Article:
Wednesday, December 18, 2013

Creating High Dynamic Range Images with Luminance HDR

Realization came as I waited outside the restrooms at the Charles Russel Museum in Great Falls, Montana. Yes, it felt as strange to me then as it likely does to you reading this now. Fortunately, it had more to do with the relationship of art to photography and tonal values than anything else a person might imagine “realization” to mean.
I was looking at a somewhat recent painting of a grand Montana landscape. I saw clear detail of bark in heavily shaded trees growing in a calm and pretty glen in the foreground. I could see that there was detail in the clouds surrounding a mountain in the background. It was then that I realized the challenges of photography in these kinds of situations that are more easily solved in painting. How do we keep detail in the shadows, prevent bright clouds from being “blown out”, and manage the tones of the overall scene in a realistic manner?

In film photography, contrast can be carefully manipulated through the complex use of color filters to create black and white masks. One of my favorite photographers to use this approach is Christopher Burkett. His work is absolutely stunning and clearly illustrates how photography is art in the manner of controlling all of the tones across the entirety of a vast scene.
For those of us who use digital cameras, there are several software tools specifically designed to help us manage High Dynamic Range images. Such software holds the promise of helping a photographer reveal shadow detail, while retaining highlight tones and pleasing tonal values across a scene. A popular application is Photomatix. It's not too expensive, yet, being a strong advocate for Open Source Software, I used something called qtpfsgui.
At some point, the qtpfsgui project was re-energized with new software developers and the name was changed to Luminance HDR. It was then that the application became rather unstable on my computers. The software would crash when using certain tone mapping operations. I was never able to produce a full resolution Canon 5D Mark II file (5616 x 3744 pixels) without the application suddenly disappearing. So I stuck with qtpfsgui version 1.8.x.

Recently, out of curiosity, I wondered how the Luminance HDR project was proceeding. The software was now up to version 2.3.1. After installing it on my old Windows 7 laptop I quickly saw that much had changed. As I tested the latest version, I realized that Luminance HDR has become a solid, stable piece of software. I can now create full resolution 5D Mark II output files and the tone mapping operations behave in a rock-solid, consistent manner.

I am very happy with the progress that has been made. So, here is an overview of how I use Luminance HDR to process my HDR images.
Step 1 – Capturing an Image
My old Canon 5D Mark II provides a method, called exposure bracketing, to capture a scene in three exposure steps. The ability to over- and under-expose, that is, to set the exposure value (EV) range, is limited to plus or minus 2EV. Still, this is useful for most situations I find myself in.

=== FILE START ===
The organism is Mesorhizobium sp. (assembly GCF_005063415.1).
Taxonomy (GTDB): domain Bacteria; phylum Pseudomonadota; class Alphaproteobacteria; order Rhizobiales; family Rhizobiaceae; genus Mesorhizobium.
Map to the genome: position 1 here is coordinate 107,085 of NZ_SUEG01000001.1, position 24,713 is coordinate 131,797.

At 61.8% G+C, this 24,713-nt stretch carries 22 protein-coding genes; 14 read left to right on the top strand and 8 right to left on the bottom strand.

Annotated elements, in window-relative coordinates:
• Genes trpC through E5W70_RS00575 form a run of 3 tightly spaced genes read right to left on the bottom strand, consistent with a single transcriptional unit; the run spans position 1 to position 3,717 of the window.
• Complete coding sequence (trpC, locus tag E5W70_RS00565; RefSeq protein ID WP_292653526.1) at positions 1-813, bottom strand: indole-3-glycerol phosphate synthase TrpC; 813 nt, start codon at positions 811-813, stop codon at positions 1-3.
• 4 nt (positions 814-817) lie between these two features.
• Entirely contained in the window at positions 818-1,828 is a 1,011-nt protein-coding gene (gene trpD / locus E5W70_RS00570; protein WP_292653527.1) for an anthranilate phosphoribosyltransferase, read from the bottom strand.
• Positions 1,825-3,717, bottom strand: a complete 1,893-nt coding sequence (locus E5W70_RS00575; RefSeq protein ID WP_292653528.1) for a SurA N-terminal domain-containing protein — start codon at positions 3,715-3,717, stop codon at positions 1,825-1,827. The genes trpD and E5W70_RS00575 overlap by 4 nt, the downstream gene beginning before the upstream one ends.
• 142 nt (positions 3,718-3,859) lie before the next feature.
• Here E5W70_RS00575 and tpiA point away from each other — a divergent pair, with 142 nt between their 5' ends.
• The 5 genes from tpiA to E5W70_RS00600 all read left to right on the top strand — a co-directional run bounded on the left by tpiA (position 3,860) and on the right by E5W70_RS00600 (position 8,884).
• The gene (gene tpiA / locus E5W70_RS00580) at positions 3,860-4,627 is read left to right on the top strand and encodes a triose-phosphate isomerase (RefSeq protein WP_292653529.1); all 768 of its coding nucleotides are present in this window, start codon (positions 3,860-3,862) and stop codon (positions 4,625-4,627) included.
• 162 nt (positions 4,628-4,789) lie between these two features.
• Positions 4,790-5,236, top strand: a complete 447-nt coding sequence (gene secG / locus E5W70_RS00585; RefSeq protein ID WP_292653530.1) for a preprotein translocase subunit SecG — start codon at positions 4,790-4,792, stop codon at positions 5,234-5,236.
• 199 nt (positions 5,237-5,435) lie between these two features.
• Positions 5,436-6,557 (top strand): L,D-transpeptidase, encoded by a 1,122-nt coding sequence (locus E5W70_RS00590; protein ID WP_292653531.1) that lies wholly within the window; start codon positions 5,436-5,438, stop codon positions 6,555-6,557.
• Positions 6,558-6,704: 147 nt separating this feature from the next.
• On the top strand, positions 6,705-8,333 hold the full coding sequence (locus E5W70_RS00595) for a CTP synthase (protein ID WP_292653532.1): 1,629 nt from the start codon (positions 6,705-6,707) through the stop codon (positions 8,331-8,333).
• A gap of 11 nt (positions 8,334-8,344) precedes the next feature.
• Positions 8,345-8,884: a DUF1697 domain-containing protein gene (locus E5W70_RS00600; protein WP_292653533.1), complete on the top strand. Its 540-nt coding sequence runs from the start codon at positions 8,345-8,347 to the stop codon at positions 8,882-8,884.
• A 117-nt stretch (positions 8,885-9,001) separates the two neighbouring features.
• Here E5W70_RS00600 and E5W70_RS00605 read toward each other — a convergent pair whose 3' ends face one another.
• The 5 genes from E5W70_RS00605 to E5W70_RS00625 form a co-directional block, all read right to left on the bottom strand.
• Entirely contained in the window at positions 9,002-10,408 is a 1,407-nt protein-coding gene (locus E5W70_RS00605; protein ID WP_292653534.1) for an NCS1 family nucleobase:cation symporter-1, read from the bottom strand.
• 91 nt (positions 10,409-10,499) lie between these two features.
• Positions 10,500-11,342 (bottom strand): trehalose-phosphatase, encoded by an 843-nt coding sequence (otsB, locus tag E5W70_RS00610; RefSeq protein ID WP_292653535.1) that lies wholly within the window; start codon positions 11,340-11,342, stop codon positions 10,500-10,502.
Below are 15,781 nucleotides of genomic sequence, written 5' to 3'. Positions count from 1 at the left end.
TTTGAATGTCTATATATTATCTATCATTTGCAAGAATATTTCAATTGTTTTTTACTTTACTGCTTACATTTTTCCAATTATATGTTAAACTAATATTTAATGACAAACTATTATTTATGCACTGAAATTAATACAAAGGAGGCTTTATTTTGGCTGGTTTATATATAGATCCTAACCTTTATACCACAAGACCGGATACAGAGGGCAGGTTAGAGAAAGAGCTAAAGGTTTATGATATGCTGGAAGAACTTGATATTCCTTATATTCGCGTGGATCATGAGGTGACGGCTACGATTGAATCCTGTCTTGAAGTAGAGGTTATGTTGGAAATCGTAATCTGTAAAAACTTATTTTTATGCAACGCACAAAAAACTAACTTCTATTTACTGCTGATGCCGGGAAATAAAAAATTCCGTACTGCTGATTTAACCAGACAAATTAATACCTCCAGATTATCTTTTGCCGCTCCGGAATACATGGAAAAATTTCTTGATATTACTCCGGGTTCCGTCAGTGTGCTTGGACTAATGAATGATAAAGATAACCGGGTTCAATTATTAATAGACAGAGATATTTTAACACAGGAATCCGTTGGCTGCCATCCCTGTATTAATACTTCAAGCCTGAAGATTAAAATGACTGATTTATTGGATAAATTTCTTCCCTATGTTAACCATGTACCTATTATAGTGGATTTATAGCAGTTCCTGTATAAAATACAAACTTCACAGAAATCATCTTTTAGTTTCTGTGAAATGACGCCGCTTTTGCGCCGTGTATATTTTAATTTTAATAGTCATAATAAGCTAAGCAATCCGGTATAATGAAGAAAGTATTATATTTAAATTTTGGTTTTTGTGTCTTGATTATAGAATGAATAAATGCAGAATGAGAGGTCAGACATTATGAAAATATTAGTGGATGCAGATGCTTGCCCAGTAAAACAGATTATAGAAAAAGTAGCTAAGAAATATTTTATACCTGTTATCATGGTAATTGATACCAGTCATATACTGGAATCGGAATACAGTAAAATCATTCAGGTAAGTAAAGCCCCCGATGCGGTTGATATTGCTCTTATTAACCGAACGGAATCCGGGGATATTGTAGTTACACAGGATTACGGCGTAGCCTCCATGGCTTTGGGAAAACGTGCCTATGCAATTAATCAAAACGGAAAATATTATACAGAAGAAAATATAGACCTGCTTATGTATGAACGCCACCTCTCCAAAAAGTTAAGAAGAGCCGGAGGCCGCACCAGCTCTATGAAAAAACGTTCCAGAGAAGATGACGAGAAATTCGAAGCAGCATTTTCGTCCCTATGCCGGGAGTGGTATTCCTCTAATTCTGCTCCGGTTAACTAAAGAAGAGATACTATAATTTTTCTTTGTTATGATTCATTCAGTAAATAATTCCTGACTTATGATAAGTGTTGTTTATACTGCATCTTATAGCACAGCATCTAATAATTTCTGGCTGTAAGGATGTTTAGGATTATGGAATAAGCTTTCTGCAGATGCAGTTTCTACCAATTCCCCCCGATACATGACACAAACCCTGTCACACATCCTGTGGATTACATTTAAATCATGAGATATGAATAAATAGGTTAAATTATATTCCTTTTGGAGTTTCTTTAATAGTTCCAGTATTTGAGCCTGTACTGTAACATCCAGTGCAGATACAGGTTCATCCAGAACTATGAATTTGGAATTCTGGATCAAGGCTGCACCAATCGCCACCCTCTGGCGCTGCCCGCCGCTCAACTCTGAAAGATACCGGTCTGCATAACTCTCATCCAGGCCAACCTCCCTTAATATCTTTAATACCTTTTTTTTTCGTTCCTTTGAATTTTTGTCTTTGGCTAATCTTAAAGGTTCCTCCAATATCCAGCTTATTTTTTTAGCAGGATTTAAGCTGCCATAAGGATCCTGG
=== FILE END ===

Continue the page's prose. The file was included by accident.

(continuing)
I use a tripod when making these kinds of exposures in order to keep the three images aligned. It makes the image stacking operations (which we will soon encounter) easier. Many current cameras from Canon, Nikon, and Sony provide in-camera HDR processing, which allow handheld HDR photography, thus eliminating the need for a tripod, unless a photographer finds himself in a dimly lit environment.
In any event, the trick is to capture as much detail in the highlight and shadow areas as possible. This is information the software can use to create a tone mapped image.

Step 2 – Launching Luminance HDR
Starting the Luminance HDR application brings you to a large desktop-like layout. Take a moment to familiarize yourself with the location of the rich selection of operations. To keep things simple, and to show a nicely streamlined process flow, we will use only a few of them here.

Step 3 – Invoking the HDR Creation Wizard
Clicking “New HDR Image”, found on the left end of the tools bar, brings you to an information page which you might find interesting the first time you run the program. Click “Next >to continue to the next operation.

Step 4 – Accessing the Images
The Creation Wizard helps you locate and load your images into the program. Find the big green “+” in the center of the window and click it.

Step 5 – Selecting the Input Images
The image selection window allows you to navigate to and choose the images to be processed. In this example, I have selected three images of the same scene with exposure values of +2EV, 0EV, and -2EV.
If your camera provides an HDR-ready image, select just the single file. All the highlight and shadow information will already be integrated for further processing.

Click “Open to continue.

Step 6 – Viewing the Selected Images
You are now returned to the Creation Wizard window. The list under “Currently Loaded Files displays the names and exposure values of the images that were loaded. The “Preview area shows the currently-selected image.
If you used an older camera that created three separate files, and if you handheld your camera, you will want to select the “Autoalign images checkbox found below the preview area.

Click “Next > to continue.

Step 7 – Passing Through the Editing Tools Window
You will now be in the Editing Tools window. For the way I use the software, there is nothing needing to be done here.

Click “Next > to continue.

Step 8 – Choosing Settings for HDR Creation
There is a selection for “Choose one of the predefined profiles”. The default is “Profile 1”. The various profiles blend the image layers in different ways. “Profile 1 is a very good place to start. In fact, you might not ever use anything else.

I sometimes use “Profile 6”. It blends with a bit of Gaussian blur and produces an HDR image with less noise than “Profile 1”. Still, much of the time I stay with the default profile.

Click “Finish to continue.

Step 9 – Choosing Settings for Tone Mapping
The image is finally ready for tone mapping, which is, for me, the entire point of processing HDR images. It is where the tonal values across a scene are manipulated in potentially visually pleasing ways. This is where the magic happens. If an HDR image is not tone mapped, it will likely look flat and unappealing.

Luminance HDR gives the user a rich variety of options for creating wonderful images. These are the “Operator selections found in the upper left portion of the application desktop. Each operator takes the input HDR image and processes it in its own way. Additionally, each operator has its own collection of parameters with sliders that allow you to further modify the actions of the tone mapping. Exploring the possibilities as they apply to your images is time well spent.